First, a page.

So I had an opportunity to go see a free, open-to-the-public talk by Dr. Michael Mann, one of the lead authors for the IPCC, the person most associated with the “hockey stick” graph of temperature, and a faculty member at Penn State University.

His topic: “Global Climate Change: Past and Present.”

A review:

All in all, a disappointment. It was almost like an advertisement for Edward Tufte’s pamphlet about how PowerPoint fails us.

Mann, one of the brains behind Realclimate.org, is a giant, one of the most important people in the world of climate history, climate modeling, and projections. A fair number of people came to this talk, including a lot of teens with their parents, eager to hear him speak on global climate change.

After the talk, not so much.

Now, in terms of content, I’m not worthy of cleaning, much less carrying, Mann’s briefcase. But I have enjoyed some good training on public speaking and presentations and have done a fair amount of teaching and presenting. So I would like to thank Mann by offering some tips for scientists who are asked to to out and talk to the “civilians” — a lay audience — about their professional work.

Please consider these ideas, so that your all-too-brief time with the audience is as valuable as it can be. You came a long way to speak; invest some time in making it pay. Here’s how:

  1. Go to the A/V geeks at your college or company and take 30 minutes to learn something about how to use microphones: you’re a scientist; experiment.

    When you do, you’ll find there are only a few kinds of mics, and each one should be held and used differently.

    The one you’ll most likely get when you are on the road is the kind that requires you to put your face almost onto the windscreen. Hold these mics as if they were ice-cream cones, not snakes.

    If you insist on leaving the mic in the stand and not holding it close to your mouth, then plan to plant your feet and stay right there, facing the mic. That means you have to stop talking if you’re going to keep turning your head to look at the screen; you cause aural seasickness as your voice gets louder-softer-louder-softer-louder-softer throughout your talk. If you need a mic at all, then you need the mic for every word you say, not just every other sentence.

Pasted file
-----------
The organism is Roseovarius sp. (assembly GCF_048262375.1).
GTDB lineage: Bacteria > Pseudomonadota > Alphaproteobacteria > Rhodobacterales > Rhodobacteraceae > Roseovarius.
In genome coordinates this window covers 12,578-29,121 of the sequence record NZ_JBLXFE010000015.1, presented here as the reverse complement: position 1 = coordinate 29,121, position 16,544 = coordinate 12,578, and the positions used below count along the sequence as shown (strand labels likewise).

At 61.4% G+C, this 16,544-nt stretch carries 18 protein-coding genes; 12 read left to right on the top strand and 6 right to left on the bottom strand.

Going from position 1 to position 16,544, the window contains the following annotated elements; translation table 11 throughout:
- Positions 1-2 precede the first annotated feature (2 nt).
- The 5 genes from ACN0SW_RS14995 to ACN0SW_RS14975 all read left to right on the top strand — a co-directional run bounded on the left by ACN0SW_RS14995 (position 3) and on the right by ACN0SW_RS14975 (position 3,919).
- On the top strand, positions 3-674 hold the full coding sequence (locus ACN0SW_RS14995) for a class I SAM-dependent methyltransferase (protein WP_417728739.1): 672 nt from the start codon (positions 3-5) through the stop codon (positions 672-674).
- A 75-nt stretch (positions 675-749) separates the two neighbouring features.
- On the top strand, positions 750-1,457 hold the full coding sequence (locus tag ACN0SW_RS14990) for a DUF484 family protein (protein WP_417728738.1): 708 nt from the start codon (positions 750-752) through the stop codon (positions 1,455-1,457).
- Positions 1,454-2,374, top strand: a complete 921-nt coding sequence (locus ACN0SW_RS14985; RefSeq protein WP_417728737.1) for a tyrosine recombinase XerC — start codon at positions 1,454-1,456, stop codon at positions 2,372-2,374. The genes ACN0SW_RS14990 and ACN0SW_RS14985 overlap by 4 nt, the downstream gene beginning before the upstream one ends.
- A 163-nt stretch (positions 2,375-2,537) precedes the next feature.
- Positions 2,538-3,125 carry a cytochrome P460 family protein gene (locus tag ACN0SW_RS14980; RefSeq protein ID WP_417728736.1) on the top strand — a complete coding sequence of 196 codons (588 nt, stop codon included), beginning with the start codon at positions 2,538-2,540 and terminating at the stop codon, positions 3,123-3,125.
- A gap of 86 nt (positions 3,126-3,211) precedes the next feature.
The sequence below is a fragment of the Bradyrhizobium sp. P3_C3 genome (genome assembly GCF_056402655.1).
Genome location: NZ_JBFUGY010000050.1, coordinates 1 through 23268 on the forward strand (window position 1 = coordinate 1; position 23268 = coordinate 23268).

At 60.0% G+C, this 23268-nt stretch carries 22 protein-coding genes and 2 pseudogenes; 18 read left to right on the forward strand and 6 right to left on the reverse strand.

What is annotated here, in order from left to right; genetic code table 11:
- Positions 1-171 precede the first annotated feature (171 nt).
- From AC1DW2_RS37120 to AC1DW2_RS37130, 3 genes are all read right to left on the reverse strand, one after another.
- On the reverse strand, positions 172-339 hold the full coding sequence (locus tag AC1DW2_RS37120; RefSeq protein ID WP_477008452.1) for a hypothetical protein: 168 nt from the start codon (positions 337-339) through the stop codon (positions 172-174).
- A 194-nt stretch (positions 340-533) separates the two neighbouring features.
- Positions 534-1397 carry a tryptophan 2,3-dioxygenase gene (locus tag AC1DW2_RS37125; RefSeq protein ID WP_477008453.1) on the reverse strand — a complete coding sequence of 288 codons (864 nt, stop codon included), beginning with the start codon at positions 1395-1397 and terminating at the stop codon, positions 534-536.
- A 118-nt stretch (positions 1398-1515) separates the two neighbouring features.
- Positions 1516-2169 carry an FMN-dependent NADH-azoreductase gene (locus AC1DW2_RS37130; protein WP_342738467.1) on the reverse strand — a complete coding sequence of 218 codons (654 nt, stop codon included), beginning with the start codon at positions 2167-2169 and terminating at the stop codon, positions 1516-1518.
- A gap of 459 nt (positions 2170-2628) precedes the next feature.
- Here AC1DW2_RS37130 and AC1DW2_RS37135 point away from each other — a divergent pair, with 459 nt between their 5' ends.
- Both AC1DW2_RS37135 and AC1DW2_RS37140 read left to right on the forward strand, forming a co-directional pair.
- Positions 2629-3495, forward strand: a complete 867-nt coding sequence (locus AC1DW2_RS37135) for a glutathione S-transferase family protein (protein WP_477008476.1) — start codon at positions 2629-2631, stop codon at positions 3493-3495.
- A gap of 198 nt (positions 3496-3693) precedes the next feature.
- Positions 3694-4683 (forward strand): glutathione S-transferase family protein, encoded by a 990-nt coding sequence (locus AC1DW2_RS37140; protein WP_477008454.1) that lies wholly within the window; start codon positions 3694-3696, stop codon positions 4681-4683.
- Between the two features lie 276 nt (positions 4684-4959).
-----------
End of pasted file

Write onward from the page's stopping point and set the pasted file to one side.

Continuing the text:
2. Get a Mac laptop if you’re going to try to keep up with Al in the whizzo slide show department. The long pauses while your assistant battles with Windoze are real drags on your presentation. Ideally, you use a Mac laptop and you operate it from the podium so you can see what is being displayed and control the pace. Talking for awhile and then looking up and saying, “Oh, wrong slide,” because your assistant went ahead or didn’t keep up is a real distraction.
  3. Each talk must have a theme. You must state the theme in the first 30 seconds, and clearly identify it as the theme, even by name if you wish. It’s fine to say, “My theme tonight is … ” or, “If you only take one idea away tonight, I’d like it to be …” Refer to the theme whenever you change subtopics; explain how each topic you selected advances the story.

    Keep in mind always that your audience is a bunch of lay people who haven’t heard this talk many times and don’t know where it goes, and therefore do not listen as attentively. The more time they spend trying to figure out why a slide is up there and how it connects to the prior ones, the less time they spend listening to your message.

  4. Better one slide discussed in depth than 25 slides rushed through. Really.